05 Okt Global finfish production review: Gradual growth
This is a summary of some of the findings from the Global Aquaculture Alliance’s (GAA) global production survey for selected finfish and mussel species. A presentation of the data collected and analyzed, co-authored by Ragnar Nystoyl, Ragnar Tveteras and Darryl Jory, was presented at the recent GOAL 2015 conference in Vancouver, Canada. The estimates are based on a global survey of many information sources undertaken by GAA, which is coordinated by Darryl Jory, and estimates from Kontali. Production figures until 2013 are significantly based on the FAO’s Fishstat database. The Norwegian Seafood Council and NMFS have provided data on prices for several species. Table 1 provides a summary of finfish production volumes, and pertinent individual species and trends are presented in the article. – See more at: http://advocate.gaalliance.org/global-finfish-production-review-gradual-growth/#sthash.yNUu16UT.dpuf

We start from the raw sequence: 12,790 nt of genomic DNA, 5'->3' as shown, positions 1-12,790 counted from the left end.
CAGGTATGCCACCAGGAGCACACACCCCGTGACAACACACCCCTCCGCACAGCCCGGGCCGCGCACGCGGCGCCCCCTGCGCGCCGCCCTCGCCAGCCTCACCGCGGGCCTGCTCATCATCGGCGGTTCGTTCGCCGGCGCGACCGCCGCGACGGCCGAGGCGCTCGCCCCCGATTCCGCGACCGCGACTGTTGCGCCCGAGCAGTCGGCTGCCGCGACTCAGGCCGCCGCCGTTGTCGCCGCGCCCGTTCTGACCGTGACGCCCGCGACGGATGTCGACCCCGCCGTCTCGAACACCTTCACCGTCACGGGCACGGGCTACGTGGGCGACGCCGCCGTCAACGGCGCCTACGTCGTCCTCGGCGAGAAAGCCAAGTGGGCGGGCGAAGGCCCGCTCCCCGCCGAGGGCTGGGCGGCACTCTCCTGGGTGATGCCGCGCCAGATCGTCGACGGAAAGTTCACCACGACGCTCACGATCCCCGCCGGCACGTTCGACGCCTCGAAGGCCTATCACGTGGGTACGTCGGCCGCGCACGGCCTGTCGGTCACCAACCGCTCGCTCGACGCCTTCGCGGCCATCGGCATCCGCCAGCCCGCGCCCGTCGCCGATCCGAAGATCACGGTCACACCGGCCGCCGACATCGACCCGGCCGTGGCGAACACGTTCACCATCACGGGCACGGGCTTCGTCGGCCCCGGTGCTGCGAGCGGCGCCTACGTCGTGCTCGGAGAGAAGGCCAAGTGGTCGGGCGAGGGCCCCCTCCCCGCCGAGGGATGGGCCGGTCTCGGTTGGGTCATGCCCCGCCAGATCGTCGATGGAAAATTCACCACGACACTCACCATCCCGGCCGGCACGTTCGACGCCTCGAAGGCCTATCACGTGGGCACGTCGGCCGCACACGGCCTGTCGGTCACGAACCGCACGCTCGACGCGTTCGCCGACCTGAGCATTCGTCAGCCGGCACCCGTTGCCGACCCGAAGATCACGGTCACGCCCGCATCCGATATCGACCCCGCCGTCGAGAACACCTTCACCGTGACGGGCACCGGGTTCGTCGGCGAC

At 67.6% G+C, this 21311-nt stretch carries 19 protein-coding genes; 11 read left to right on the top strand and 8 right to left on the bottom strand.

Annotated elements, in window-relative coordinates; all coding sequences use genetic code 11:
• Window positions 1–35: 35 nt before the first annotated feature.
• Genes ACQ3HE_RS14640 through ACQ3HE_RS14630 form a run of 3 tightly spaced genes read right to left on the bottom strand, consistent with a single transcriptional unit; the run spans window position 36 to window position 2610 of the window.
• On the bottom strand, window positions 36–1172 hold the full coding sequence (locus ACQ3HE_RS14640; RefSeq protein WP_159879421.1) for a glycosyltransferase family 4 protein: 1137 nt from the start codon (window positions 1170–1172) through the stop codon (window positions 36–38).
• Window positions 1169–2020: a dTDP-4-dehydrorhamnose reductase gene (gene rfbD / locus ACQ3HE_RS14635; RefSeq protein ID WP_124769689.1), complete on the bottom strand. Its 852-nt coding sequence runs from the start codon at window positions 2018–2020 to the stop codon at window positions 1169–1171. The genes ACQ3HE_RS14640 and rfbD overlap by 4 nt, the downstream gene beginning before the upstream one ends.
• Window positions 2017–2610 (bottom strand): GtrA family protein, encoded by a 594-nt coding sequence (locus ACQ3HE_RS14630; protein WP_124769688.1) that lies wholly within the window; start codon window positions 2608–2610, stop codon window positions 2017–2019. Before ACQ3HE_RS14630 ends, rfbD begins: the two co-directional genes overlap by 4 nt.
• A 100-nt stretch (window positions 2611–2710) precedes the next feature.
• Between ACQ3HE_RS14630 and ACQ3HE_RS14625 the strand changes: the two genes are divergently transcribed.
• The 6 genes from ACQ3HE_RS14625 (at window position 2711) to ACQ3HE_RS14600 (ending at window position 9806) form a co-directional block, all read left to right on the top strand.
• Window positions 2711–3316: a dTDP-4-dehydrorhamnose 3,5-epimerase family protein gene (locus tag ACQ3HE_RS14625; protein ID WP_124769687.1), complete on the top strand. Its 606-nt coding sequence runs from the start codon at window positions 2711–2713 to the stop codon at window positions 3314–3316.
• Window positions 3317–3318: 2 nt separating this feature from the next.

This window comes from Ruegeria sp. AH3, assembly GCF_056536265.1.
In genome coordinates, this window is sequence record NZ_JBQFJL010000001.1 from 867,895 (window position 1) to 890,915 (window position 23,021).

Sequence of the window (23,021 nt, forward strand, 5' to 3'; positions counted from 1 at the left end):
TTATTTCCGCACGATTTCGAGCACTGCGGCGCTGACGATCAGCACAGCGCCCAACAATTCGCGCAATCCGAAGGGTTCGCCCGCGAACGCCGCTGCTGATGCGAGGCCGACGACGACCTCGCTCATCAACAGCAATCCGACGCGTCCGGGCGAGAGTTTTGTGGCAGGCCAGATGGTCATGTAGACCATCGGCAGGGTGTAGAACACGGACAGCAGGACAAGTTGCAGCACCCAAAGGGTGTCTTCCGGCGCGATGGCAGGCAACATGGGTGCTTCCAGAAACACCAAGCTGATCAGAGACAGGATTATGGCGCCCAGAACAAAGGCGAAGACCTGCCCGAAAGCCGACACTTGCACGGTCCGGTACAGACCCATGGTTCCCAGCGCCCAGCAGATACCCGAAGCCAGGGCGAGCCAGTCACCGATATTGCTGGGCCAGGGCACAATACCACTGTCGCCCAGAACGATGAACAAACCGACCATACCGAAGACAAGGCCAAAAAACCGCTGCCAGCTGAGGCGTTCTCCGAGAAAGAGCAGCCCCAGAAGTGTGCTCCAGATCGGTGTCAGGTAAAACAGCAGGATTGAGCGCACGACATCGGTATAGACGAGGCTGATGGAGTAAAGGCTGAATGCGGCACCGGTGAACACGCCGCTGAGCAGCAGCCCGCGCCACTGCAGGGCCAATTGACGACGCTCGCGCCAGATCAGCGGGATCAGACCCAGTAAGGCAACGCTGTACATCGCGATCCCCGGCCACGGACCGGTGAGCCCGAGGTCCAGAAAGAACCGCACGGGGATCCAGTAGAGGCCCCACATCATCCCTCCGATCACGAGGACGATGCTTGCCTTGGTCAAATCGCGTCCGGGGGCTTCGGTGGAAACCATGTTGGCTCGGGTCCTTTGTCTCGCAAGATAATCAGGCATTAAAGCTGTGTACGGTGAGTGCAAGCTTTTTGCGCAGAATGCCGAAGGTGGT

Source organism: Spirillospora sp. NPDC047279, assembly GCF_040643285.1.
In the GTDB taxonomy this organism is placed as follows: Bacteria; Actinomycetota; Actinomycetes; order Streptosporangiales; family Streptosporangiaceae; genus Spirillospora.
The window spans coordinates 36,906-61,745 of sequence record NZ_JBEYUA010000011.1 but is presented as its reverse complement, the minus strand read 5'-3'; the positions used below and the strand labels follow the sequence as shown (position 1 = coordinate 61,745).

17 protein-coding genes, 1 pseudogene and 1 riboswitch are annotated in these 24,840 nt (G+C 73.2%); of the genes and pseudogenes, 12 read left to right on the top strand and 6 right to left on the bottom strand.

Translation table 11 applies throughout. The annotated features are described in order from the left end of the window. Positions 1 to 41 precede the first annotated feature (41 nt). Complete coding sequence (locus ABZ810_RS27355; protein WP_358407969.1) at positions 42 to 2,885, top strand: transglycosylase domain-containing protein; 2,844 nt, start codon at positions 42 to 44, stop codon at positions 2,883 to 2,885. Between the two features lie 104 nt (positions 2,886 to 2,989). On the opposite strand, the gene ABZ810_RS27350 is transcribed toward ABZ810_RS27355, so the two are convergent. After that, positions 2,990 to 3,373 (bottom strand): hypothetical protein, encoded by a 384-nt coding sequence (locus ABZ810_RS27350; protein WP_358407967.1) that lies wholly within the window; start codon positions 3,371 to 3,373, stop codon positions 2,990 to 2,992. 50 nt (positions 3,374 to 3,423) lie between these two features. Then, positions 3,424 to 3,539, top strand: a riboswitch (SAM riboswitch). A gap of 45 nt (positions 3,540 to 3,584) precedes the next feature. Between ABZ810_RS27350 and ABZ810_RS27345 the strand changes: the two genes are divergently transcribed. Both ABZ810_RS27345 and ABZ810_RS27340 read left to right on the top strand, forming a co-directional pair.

Tilapia — the most geographically and technologically diversified of all farmed species — has continued to add production over time (Figure 1). Tilapia production is expected to reach 5.1 million metric tons (MMT) in 2015, a 3.8 percent growth from 2014. Next year it is expected to grow by 4.2 percent to around 5.31 MMT. This is still significantly lower than the average growth rate from 2006 to 2015, which was 10.1 percent.
When we look at a representative price, the U.S. import price for frozen fillets, we find that real prices have been between $4-5 per kg since 2008. It increased last year to slightly above $5 per kg, and for most of 2015 it was on average $4.60 per kg. The increase in production since 2008 has not lead to lower market prices, indicating that the demand for tilapia has also shifted with supply.